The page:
Foreign-born workers comprise about 14 percent of the U.S. labor force, according to data analyzed by the Migration Policy Institute, a think tank that studies migration issues worldwide. The foreign-born segment of the American work force includes legal and illegal immigrants. The typical stereotype of foreign-born workers is that they mostly hold agriculture or service sector jobs, earning little more than minimum wage (below minimum wage in some cases). Some recent studies have supported this view, while others have undermined it.

Types

According to data analyzed by the Center for Immigration Studies (CIS) in Washington, D.C., immigrants account for more than 35 percent of workers in the farming and custodial/building maintenance industries. Immigrants account for nearly 30 percent of construction workers. The manufacturing and food service industries also employ large numbers of immigrants. A CIS analysis found that more than 20 percent of the workers in these two industry sectors are foreign-born.

Misconceptions

Not all foreign-born workers are employed in low-paying, low-skilled occupations. The Migration Policy Institute study found that 19 percent of immigrant workers are employed in professional industries, including professional services, education and health care.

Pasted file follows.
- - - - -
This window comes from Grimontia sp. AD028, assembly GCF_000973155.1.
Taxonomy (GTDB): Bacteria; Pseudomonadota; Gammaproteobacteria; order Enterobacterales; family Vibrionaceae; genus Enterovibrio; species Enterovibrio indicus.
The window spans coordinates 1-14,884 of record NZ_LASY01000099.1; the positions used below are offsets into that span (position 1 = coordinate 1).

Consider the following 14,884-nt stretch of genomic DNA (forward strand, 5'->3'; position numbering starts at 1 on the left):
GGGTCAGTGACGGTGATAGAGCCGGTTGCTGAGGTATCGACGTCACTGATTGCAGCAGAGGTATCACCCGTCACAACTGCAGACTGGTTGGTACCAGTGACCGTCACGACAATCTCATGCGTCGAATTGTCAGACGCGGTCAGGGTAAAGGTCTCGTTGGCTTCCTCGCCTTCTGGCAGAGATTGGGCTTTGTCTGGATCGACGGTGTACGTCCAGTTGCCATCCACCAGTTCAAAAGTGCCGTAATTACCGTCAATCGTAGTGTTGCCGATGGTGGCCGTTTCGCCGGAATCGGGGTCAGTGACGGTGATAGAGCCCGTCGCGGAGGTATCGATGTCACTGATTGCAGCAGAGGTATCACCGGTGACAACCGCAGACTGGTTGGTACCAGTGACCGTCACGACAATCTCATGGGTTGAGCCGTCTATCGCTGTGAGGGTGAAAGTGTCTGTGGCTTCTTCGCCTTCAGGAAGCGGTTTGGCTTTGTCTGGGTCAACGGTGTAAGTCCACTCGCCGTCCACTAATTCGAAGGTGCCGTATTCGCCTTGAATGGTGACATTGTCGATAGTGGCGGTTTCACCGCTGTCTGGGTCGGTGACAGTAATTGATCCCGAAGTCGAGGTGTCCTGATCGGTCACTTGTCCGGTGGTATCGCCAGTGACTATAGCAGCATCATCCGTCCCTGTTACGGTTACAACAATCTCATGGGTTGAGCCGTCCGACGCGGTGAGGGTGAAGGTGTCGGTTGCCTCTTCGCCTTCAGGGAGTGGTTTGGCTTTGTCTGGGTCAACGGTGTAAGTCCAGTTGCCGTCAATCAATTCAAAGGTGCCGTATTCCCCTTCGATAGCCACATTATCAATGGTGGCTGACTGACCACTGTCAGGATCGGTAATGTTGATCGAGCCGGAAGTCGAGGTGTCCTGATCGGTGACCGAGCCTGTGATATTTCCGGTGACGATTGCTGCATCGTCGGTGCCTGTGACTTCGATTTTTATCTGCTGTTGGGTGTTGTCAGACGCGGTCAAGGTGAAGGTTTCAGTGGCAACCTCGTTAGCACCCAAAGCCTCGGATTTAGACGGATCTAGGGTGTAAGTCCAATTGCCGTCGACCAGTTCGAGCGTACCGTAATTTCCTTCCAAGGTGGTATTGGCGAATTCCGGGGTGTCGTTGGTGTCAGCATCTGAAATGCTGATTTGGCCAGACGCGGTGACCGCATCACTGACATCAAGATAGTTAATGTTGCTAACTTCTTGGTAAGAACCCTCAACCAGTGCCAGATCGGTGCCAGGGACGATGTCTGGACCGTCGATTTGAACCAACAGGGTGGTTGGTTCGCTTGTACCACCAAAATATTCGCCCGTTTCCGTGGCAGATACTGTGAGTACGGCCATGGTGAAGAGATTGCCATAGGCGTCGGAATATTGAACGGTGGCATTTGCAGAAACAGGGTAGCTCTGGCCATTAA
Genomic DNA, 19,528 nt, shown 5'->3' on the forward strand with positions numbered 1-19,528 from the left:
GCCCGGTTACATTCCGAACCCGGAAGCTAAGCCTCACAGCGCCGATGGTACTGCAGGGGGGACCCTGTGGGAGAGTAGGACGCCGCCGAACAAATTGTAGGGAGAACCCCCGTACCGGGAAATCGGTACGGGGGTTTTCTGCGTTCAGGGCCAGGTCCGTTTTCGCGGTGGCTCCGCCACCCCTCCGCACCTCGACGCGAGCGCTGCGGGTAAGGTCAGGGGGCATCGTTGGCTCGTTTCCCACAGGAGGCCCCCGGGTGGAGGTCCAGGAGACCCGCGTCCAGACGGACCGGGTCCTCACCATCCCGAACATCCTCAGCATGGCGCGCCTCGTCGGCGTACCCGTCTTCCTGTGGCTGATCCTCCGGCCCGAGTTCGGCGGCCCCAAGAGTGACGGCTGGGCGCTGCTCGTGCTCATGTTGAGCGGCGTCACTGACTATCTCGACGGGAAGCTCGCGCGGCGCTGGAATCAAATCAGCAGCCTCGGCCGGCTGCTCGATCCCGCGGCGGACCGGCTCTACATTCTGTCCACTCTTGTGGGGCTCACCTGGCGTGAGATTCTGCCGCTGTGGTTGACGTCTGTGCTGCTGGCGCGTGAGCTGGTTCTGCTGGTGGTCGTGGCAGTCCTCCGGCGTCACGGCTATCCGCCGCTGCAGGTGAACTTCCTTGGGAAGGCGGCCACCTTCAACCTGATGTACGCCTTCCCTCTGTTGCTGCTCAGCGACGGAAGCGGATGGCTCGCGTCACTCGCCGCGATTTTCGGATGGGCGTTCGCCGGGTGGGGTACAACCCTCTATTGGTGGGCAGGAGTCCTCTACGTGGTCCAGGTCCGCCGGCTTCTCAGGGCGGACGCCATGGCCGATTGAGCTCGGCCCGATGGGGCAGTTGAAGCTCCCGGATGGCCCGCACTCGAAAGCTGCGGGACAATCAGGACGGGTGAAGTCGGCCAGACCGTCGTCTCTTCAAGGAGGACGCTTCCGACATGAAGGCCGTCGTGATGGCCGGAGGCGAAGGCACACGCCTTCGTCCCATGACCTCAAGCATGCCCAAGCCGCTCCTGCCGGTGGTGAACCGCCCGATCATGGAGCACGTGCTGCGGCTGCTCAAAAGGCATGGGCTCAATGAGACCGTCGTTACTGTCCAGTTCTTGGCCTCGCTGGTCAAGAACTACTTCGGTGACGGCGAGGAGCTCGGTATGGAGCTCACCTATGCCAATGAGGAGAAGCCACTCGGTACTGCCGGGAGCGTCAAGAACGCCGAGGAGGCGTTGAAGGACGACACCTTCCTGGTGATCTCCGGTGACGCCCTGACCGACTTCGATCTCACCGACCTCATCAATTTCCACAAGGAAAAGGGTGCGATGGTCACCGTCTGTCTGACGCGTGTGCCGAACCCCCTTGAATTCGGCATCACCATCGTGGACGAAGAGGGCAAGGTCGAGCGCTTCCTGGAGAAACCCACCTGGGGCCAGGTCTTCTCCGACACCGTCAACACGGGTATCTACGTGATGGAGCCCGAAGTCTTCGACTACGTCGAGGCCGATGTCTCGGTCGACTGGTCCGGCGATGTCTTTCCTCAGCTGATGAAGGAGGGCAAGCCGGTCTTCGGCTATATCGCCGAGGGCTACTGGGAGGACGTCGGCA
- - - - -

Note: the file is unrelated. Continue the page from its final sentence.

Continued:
Considerations

A clear picture of immigrant employment is not easy to obtain, especially in the case of illegal immigrants, who are often reluctant to reveal information about themselves for fear of being discovered and deported by the U.S. government.

Significance

The Pew Hispanic Center, another Washington-based research organization, found that not all illegal immigrants, many of whom come from Mexico and other Central American nations, pick crops or work as custodians and house cleaners. The center found that 20 percent of illegal immigrants work in construction, while 17 percent work in the leisure and hospitality industries. Another 14 percent are employed in manufacturing, and 11 percent in retailing.

Expert Insight

Professor Robert J. LaLonde of the University of Chicago contends that the extent to which illegal immigrants affect employment and wages for native-born American workers is unclear. In some cases, LaLonde told The New York Times, illegal immigrants in service industries, such as house cleaning and daycare, make it easier for American workers to be more productive.